Schellnhuber briefs UN on Tipping Elements and Budget Approach
The session was organized by the United Nations’ Department of Economic and Social Affairs. Credit: United Nations
“The climate system has clearly started to drift away from the familiar domain where historic experiences apply,” the physician told participants at the briefing, including Ambassadors, Head of the Agencies, senior officials of the UN bodies, civil society and national and international organizations.
Outside that domain, the risk of highly nonlinear changes in environmental conditions, jeopardizing the livelihoods of billions of people worldwide, is sharply increasing. However, Earth system researchers have just begun to identify the planetary boundaries that define the safe operating space for humanity, Schellnhuber pointed out. Current atmospheric concentration of carbon dioxide of around 387 parts per million (ppm) is already exceeding the ‘safe’ boundary of 350 ppm recently proposed by researchers in the journal Nature. The concentration is much higher than the preindustrial concentration of around 280 ppm and probably higher than ever within the last millions of years.
Within the climate system, global warming of more than two degrees Celsius (3.6 degrees Fahrenheit) above preindustrial levels is regarded as a “dangerous interference” that should be avoided. Therefore, the European Union, the G8 and more than one hundred further states adopted the “two degrees guardrail”. A temperature increase of more than two degrees Celsius is likely to push components of the Earth’s climate system past critical thresholds, Schellnhuber reported, so that these components may “tip” into qualitatively different modes of operation. Climate scientists regard Arctic sea-ice and the Greenland Ice Sheet as the most sensitive tipping elements, but others, like the Amazon rain forest, monsoon systems and the El Niño phenomenon are candidates for surprising society by exhibiting a nearby tipping point.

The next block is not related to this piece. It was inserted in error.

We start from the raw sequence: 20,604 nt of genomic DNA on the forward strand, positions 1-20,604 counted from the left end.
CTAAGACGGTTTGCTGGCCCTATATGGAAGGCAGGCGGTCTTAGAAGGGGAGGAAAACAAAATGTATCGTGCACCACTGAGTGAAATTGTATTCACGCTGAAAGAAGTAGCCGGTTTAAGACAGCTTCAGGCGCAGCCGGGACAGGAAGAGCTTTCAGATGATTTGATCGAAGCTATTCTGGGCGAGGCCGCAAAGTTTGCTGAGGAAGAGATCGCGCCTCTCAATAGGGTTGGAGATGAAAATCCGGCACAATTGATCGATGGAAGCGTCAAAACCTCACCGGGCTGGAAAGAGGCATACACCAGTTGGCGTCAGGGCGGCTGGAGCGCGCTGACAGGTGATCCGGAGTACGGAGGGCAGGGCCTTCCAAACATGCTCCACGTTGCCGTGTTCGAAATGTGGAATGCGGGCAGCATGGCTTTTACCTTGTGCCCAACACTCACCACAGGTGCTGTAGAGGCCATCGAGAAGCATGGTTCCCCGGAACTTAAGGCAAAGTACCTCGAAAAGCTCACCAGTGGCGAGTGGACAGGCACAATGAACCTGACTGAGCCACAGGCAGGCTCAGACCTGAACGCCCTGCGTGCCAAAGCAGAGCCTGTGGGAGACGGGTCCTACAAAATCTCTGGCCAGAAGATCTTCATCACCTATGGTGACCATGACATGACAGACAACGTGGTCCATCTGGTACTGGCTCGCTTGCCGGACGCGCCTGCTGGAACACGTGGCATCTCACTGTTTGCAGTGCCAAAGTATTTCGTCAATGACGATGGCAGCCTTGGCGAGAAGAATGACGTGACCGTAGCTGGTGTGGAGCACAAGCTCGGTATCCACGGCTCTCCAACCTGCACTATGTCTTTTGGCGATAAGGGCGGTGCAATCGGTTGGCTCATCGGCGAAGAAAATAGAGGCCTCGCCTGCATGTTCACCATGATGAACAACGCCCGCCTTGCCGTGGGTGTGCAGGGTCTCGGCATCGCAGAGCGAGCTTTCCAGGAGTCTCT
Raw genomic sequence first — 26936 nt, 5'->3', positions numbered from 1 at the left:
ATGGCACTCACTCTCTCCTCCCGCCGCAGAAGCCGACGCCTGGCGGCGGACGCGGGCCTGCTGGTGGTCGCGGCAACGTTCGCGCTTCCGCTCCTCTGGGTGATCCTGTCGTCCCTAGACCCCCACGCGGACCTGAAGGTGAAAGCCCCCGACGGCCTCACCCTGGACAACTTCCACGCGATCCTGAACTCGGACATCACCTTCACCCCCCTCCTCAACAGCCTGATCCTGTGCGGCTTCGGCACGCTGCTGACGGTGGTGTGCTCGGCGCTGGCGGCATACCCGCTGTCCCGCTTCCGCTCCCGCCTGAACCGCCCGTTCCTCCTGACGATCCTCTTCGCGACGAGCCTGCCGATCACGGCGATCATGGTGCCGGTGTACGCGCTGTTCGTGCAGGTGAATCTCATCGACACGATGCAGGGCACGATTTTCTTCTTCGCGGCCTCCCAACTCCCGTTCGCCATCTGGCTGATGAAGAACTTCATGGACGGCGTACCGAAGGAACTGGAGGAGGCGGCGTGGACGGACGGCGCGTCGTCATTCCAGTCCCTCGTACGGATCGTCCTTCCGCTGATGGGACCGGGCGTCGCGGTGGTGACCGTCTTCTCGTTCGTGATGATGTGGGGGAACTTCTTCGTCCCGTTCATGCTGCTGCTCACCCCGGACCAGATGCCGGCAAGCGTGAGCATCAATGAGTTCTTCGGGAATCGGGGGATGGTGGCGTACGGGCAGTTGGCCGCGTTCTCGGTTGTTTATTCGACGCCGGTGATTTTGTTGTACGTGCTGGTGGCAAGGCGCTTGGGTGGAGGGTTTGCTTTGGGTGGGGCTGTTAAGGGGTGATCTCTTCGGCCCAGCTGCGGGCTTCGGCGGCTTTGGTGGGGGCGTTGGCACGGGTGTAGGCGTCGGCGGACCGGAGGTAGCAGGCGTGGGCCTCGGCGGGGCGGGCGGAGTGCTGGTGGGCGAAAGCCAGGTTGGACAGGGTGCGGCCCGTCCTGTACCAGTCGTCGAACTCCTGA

To limit the risk of disrupting elemental processes in the Earth system and to stop global warming at 2°C, humans could release no more than 750 gigatonnes of carbon dioxide by burning oil, coal, gas and cutting down forests in between 2010 to 2050. Since large amounts of greenhouse gases have already been emitted by industrialized countries, only a small budget of carbon dioxide is left, pointing to the need for large reductions within the near future. The German government’s Advisory Council on Global Change has proposed to move this global budget to the forefront of considerations in creating a new global climate treaty, which is due to be negotiated at COP 15 of the UN Framework Convention on Climate Change (UNFCCC) in Copenhagen in December.
At a symposium of Nobel laureates and experts in the field of Earth sciences, economics and policy making in London’s St James’s Palace earlier this year, the participants signed a Memorandum calling for a global deal on climate change that matches the scale and urgency of the human, ecological and economic crises facing the world today. Participants urge governments at all levels, as well as the scientific community, to join with business and civil society to seize hold of the historic opportunity to transform carbon-intensive economies into sustainable and equitable systems. “We must
recognize the fierce urgency of now,” Schellnhuber quoted from the memorandum.
Webcast and Presentation
PIK Press Release: Tipping elements in the Earth's climate system
German Advisory Council on Global Change Special Report: Solving the climate dilemma: The budget approach
The St James’s Palace Memorandum